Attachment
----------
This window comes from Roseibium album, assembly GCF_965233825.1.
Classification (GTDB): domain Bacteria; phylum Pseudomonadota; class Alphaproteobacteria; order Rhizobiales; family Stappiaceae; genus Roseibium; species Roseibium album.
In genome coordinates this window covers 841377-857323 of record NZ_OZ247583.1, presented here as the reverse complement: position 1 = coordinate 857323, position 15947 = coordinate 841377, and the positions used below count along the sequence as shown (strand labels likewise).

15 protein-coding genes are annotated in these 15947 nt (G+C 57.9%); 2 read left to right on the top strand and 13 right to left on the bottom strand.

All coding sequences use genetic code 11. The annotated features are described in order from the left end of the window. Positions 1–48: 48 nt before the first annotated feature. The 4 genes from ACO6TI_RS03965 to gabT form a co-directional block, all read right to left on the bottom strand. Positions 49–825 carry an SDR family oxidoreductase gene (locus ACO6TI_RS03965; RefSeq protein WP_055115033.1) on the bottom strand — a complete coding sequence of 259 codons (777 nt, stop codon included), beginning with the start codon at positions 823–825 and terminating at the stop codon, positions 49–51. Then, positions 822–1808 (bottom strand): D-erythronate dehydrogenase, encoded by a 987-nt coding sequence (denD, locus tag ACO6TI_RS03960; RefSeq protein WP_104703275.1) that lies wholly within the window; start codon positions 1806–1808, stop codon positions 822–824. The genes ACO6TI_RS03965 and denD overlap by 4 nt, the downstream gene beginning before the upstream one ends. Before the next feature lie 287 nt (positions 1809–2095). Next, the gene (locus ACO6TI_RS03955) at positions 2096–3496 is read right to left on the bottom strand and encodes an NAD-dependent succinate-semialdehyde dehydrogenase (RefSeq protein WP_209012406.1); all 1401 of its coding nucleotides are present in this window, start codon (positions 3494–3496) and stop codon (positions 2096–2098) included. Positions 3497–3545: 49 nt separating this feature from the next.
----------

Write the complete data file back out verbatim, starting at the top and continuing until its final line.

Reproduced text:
This window comes from Roseibium album, assembly GCF_965233825.1.
Classification (GTDB): domain Bacteria; phylum Pseudomonadota; class Alphaproteobacteria; order Rhizobiales; family Stappiaceae; genus Roseibium; species Roseibium album.
In genome coordinates this window covers 841377-857323 of record NZ_OZ247583.1, presented here as the reverse complement: position 1 = coordinate 857323, position 15947 = coordinate 841377, and the positions used below count along the sequence as shown (strand labels likewise).

15 protein-coding genes are annotated in these 15947 nt (G+C 57.9%); 2 read left to right on the top strand and 13 right to left on the bottom strand.

All coding sequences use genetic code 11. The annotated features are described in order from the left end of the window. Positions 1–48: 48 nt before the first annotated feature. The 4 genes from ACO6TI_RS03965 to gabT form a co-directional block, all read right to left on the bottom strand. Positions 49–825 carry an SDR family oxidoreductase gene (locus ACO6TI_RS03965; RefSeq protein WP_055115033.1) on the bottom strand — a complete coding sequence of 259 codons (777 nt, stop codon included), beginning with the start codon at positions 823–825 and terminating at the stop codon, positions 49–51. Then, positions 822–1808 (bottom strand): D-erythronate dehydrogenase, encoded by a 987-nt coding sequence (denD, locus tag ACO6TI_RS03960; RefSeq protein WP_104703275.1) that lies wholly within the window; start codon positions 1806–1808, stop codon positions 822–824. The genes ACO6TI_RS03965 and denD overlap by 4 nt, the downstream gene beginning before the upstream one ends. Before the next feature lie 287 nt (positions 1809–2095). Next, the gene (locus ACO6TI_RS03955) at positions 2096–3496 is read right to left on the bottom strand and encodes an NAD-dependent succinate-semialdehyde dehydrogenase (RefSeq protein WP_209012406.1); all 1401 of its coding nucleotides are present in this window, start codon (positions 3494–3496) and stop codon (positions 2096–2098) included. Positions 3497–3545: 49 nt separating this feature from the next.